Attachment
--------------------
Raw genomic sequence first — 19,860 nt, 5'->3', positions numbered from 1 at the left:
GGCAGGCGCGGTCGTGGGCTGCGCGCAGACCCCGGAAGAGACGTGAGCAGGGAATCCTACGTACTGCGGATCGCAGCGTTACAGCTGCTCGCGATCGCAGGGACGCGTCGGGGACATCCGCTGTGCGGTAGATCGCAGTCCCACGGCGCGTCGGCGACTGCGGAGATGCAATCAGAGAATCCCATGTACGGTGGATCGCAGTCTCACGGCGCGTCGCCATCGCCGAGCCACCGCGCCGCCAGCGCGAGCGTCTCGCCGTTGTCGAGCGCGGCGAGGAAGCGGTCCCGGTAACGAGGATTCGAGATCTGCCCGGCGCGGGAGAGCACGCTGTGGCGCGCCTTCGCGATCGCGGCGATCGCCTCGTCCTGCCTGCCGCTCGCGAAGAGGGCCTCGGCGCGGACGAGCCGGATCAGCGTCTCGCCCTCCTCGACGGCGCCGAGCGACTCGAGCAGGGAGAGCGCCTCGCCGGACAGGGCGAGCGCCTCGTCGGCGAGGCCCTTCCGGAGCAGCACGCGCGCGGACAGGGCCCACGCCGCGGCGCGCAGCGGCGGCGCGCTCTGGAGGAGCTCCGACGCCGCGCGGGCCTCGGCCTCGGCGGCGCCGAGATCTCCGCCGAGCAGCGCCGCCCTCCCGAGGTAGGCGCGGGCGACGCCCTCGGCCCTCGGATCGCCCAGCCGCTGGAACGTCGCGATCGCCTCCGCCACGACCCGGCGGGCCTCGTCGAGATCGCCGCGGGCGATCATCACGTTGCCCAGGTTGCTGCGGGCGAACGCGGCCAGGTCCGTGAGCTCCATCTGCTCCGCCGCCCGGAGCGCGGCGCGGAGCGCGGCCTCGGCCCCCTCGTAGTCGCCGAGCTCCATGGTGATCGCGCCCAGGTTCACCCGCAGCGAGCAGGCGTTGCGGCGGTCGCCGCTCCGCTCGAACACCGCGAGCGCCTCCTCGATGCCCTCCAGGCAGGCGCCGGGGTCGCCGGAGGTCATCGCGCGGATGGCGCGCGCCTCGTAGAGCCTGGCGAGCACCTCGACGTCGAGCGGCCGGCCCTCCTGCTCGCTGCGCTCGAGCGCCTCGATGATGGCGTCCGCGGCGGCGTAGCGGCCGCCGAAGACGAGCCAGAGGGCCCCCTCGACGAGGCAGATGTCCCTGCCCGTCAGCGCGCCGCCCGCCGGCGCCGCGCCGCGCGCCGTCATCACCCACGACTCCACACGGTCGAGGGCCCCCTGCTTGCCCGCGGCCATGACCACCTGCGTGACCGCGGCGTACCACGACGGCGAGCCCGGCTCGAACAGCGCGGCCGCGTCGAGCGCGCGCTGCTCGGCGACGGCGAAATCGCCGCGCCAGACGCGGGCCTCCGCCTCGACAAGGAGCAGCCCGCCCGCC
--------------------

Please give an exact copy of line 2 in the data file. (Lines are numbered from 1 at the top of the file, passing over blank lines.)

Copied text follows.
GGCAGGCGCGGTCGTGGGCTGCGCGCAGACCCCGGAAGAGACGTGAGCAGGGAATCCTACGTACTGCGGATCGCAGCGTTACAGCTGCTCGCGATCGCAGGGACGCGTCGGGGACATCCGCTGTGCGGTAGATCGCAGTCCCACGGCGCGTCGGCGACTGCGGAGATGCAATCAGAGAATCCCATGTACGGTGGATCGCAGTCTCACGGCGCGTCGCCATCGCCGAGCCACCGCGCCGCCAGCGCGAGCGTCTCGCCGTTGTCGAGCGCGGCGAGGAAGCGGTCCCGGTAACGAGGATTCGAGATCTGCCCGGCGCGGGAGAGCACGCTGTGGCGCGCCTTCGCGATCGCGGCGATCGCCTCGTCCTGCCTGCCGCTCGCGAAGAGGGCCTCGGCGCGGACGAGCCGGATCAGCGTCTCGCCCTCCTCGACGGCGCCGAGCGACTCGAGCAGGGAGAGCGCCTCGCCGGACAGGGCGAGCGCCTCGTCGGCGAGGCCCTTCCGGAGCAGCACGCGCGCGGACAGGGCCCACGCCGCGGCGCGCAGCGGCGGCGCGCTCTGGAGGAGCTCCGACGCCGCGCGGGCCTCGGCCTCGGCGGCGCCGAGATCTCCGCCGAGCAGCGCCGCCCTCCCGAGGTAGGCGCGGGCGACGCCCTCGGCCCTCGGATCGCCCAGCCGCTGGAACGTCGCGATCGCCTCCGCCACGACCCGGCGGGCCTCGTCGAGATCGCCGCGGGCGATCATCACGTTGCCCAGGTTGCTGCGGGCGAACGCGGCCAGGTCCGTGAGCTCCATCTGCTCCGCCGCCCGGAGCGCGGCGCGGAGCGCGGCCTCGGCCCCCTCGTAGTCGCCGAGCTCCATGGTGATCGCGCCCAGGTTCACCCGCAGCGAGCAGGCGTTGCGGCGGTCGCCGCTCCGCTCGAACACCGCGAGCGCCTCCTCGATGCCCTCCAGGCAGGCGCCGGGGTCGCCGGAGGTCATCGCGCGGATGGCGCGCGCCTCGTAGAGCCTGGCGAGCACCTCGACGTCGAGCGGCCGGCCCTCCTGCTCGCTGCGCTCGAGCGCCTCGATGATGGCGTCCGCGGCGGCGTAGCGGCCGCCGAAGACGAGCCAGAGGGCCCCCTCGACGAGGCAGATGTCCCTGCCCGTCAGCGCGCCGCCCGCCGGCGCCGCGCCGCGCGCCGTCATCACCCACGACTCCACACGGTCGAGGGCCCCCTGCTTGCCCGCGGCCATGACCACCTGCGTGACCGCGGCGTACCACGACGGCGAGCCCGGCTCGAACAGCGCGGCCGCGTCGAGCGCGCGCTGCTCGGCGACGGCGAAATCGCCGCGCCAGACGCGGGCCTCCGCCTCGACAAGGAGCAGCCCGCCCGCC